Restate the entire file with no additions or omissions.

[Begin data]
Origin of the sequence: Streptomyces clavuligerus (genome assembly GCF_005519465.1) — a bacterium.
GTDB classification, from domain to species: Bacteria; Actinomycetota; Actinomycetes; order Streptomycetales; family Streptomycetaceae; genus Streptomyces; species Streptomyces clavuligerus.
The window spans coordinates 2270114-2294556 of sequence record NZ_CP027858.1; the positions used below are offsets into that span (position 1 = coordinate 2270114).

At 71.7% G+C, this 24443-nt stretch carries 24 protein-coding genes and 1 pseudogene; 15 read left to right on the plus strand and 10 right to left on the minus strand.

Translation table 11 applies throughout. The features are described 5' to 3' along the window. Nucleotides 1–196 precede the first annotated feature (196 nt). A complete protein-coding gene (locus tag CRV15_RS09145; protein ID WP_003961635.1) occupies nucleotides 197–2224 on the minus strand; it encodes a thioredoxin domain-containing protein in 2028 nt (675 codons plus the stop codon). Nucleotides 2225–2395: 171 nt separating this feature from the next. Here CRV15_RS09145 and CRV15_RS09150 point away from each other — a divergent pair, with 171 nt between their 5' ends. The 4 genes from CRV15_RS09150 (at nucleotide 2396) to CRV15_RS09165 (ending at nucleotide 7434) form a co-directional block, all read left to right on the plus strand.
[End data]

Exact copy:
Origin of the sequence: Streptomyces clavuligerus (genome assembly GCF_005519465.1) — a bacterium.
GTDB classification, from domain to species: Bacteria; Actinomycetota; Actinomycetes; order Streptomycetales; family Streptomycetaceae; genus Streptomyces; species Streptomyces clavuligerus.
The window spans coordinates 2270114-2294556 of sequence record NZ_CP027858.1; the positions used below are offsets into that span (position 1 = coordinate 2270114).

At 71.7% G+C, this 24443-nt stretch carries 24 protein-coding genes and 1 pseudogene; 15 read left to right on the plus strand and 10 right to left on the minus strand.

Translation table 11 applies throughout. The features are described 5' to 3' along the window. Nucleotides 1–196 precede the first annotated feature (196 nt). A complete protein-coding gene (locus tag CRV15_RS09145; protein ID WP_003961635.1) occupies nucleotides 197–2224 on the minus strand; it encodes a thioredoxin domain-containing protein in 2028 nt (675 codons plus the stop codon). Nucleotides 2225–2395: 171 nt separating this feature from the next. Here CRV15_RS09145 and CRV15_RS09150 point away from each other — a divergent pair, with 171 nt between their 5' ends. The 4 genes from CRV15_RS09150 (at nucleotide 2396) to CRV15_RS09165 (ending at nucleotide 7434) form a co-directional block, all read left to right on the plus strand.